What is a Dive Watch? | Requirements of a Diver’s Timepiece

What is a Dive Watch? | Requirements of a Diver’s Timepiece

A dive watch is essentially a tool watch for diving purposes. There are a few specifications which qualify a watch as a diver’s watch. A water resistance of greater than 1.0 MPa is required.

A dive watch is not just any watch which is water resistant and has a rotating bezel on it. There are industry standards and criteria to meet in order for a watch to be considered a true dive watch. According to ISO 6425 dive watch standards, these are some of the requirements which include design parameters and testing methods.

Design Parameters:

  1. A sufficiently stiff unidirectional bezel that prevents unintentional rotation with 5 minute markings scaling up to 60 minutes
  2. Luminescence on the hands, markers and a power reserve indicator for battery operated watches. Legibility of 25cm in the dark is required
  3. Springbars that is able to withstand a force of 200N and a watch strap or bracelet that can withstand external force without damage at point of attachment
  4. Distinct markings of “Diver’s Watch + Total Depth Resistance in Meters”

Therefore based on these parameters, Panerai watches are technically not officially a “Diver’s Watch”, but they were and still are incredible watches used by divers.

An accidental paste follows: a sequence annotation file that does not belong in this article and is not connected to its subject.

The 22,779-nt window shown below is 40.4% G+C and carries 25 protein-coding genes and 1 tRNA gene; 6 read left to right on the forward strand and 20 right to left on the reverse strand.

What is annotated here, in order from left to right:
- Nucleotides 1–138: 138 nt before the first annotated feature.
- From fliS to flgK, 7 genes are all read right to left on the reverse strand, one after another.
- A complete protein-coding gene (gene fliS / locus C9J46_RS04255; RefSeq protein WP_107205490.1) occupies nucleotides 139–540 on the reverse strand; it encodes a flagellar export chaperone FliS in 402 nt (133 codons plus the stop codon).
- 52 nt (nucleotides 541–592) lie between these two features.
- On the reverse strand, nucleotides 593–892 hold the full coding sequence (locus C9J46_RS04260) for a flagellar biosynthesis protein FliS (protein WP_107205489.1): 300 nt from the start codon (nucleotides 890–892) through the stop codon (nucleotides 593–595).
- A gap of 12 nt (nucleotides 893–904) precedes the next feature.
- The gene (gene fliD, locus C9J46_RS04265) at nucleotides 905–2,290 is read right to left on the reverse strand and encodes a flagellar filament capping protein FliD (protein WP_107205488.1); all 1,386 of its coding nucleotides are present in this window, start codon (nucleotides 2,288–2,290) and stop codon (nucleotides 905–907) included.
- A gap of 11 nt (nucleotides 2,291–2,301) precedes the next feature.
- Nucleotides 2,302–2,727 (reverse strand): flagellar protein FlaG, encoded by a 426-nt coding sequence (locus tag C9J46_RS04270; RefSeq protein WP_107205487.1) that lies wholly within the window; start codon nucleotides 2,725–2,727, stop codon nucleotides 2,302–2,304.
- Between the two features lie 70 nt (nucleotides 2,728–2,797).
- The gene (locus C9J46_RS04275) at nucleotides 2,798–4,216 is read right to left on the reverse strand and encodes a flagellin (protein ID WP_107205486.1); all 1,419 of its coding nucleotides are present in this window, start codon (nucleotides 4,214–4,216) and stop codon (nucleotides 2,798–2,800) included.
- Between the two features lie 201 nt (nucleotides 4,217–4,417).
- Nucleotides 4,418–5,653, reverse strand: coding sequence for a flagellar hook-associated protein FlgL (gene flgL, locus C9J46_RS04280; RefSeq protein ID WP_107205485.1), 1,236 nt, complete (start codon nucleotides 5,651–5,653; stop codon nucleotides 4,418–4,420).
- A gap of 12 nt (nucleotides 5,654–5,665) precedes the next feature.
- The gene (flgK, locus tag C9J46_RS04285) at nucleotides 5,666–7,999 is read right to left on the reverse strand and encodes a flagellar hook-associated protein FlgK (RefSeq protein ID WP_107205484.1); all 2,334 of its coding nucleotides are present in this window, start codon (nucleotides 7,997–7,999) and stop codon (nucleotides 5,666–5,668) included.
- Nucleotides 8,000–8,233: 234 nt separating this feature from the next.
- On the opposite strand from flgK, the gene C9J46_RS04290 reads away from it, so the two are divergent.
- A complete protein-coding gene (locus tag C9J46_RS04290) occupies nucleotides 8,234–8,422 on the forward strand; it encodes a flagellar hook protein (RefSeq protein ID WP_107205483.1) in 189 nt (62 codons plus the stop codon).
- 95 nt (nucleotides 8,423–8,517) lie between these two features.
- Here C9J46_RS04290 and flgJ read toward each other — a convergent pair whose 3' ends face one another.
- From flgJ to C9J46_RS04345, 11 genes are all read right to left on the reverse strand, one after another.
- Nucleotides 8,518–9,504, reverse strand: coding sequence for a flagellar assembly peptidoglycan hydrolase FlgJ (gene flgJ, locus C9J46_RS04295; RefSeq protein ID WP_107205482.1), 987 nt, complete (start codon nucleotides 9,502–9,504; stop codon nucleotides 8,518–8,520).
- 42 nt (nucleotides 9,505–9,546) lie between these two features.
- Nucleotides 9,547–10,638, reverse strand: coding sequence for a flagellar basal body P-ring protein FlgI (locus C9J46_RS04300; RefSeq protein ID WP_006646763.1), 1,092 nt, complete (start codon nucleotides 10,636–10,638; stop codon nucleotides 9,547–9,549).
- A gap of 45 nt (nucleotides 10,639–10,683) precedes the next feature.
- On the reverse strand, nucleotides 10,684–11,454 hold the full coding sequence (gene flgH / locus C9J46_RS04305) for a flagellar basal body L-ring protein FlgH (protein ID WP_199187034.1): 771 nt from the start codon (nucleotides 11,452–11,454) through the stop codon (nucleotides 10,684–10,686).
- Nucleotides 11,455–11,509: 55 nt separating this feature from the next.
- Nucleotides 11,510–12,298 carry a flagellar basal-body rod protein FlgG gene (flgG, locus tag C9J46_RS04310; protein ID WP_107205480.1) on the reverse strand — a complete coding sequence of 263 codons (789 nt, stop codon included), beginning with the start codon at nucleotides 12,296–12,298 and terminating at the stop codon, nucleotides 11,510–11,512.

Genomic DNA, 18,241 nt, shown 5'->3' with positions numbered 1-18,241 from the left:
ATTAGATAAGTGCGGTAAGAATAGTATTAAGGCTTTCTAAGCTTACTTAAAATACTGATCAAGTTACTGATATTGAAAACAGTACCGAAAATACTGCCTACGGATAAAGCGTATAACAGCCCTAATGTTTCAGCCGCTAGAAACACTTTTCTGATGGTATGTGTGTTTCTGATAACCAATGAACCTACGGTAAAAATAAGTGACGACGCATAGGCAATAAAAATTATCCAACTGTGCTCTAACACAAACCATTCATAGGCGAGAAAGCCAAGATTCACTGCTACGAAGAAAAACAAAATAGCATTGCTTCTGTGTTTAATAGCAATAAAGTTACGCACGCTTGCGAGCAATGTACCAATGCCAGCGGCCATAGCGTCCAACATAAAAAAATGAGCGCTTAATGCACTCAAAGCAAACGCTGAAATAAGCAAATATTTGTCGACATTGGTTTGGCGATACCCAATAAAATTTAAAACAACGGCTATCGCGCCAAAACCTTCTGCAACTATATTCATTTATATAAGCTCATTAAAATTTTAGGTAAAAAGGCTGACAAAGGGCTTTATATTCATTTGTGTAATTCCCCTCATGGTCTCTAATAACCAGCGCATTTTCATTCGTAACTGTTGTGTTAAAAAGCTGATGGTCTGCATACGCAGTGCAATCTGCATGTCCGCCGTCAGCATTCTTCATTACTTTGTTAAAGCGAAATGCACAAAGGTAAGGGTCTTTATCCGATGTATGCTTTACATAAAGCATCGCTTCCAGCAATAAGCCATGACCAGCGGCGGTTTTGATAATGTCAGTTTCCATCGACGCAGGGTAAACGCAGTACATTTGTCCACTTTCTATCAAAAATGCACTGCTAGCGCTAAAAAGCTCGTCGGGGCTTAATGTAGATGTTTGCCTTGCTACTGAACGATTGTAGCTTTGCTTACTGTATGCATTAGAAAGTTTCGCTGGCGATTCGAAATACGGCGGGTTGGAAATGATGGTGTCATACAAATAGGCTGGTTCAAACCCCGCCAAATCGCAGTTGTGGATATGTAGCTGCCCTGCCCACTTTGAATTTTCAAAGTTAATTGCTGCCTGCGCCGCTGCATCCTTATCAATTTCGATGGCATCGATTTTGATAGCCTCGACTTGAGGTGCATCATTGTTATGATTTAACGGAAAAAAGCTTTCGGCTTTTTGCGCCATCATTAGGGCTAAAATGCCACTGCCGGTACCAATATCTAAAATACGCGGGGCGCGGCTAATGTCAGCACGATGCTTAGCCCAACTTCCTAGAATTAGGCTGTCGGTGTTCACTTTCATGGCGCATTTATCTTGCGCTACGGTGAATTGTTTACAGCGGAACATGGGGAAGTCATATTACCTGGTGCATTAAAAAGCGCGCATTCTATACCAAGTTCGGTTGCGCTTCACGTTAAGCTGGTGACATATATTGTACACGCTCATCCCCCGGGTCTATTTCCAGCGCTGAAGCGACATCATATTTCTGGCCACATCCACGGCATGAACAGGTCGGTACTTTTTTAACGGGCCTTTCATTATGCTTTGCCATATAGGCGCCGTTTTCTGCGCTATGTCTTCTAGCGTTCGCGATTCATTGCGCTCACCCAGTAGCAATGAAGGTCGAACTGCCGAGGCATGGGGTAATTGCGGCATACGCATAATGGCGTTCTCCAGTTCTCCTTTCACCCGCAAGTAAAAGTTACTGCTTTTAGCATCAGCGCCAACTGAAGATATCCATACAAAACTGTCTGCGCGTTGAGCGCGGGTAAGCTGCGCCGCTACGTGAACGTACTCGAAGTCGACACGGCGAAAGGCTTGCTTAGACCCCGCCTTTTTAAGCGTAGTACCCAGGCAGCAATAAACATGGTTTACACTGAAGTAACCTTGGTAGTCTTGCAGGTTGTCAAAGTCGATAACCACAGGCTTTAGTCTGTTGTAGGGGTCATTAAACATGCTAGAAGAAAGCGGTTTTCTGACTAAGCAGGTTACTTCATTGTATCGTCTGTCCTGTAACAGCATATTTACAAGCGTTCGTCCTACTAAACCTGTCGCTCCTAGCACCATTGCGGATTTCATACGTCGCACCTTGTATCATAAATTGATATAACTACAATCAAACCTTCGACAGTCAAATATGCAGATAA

Testing Requirements:

1) Resistance to magnetic interferences of up to 4800 A/M
2) Shock resistance of 4.4m/s impact velocity using a 3kg hammer
3) Resistance to saline water – Up to 30g/l of sodium chloride between 18 to 25 degree celcius
4) Water resistance of 100 meters (330 feet)

The chart above should provide a clear indication on what watches can withstand what kind of “wetness” so make sure you print this out and keep it in the wallet you take for any water activities.


Vintage watches may not be as water resistant as what the chart above may suggest, so it is advisable to always remove your vintage watch before having contact with water. While some may laugh at my paranoia, i carry a “watch condom” to keep my watch in the event of rain. Better be safe than sorry, amirite?

(Source: wabistraps.com)

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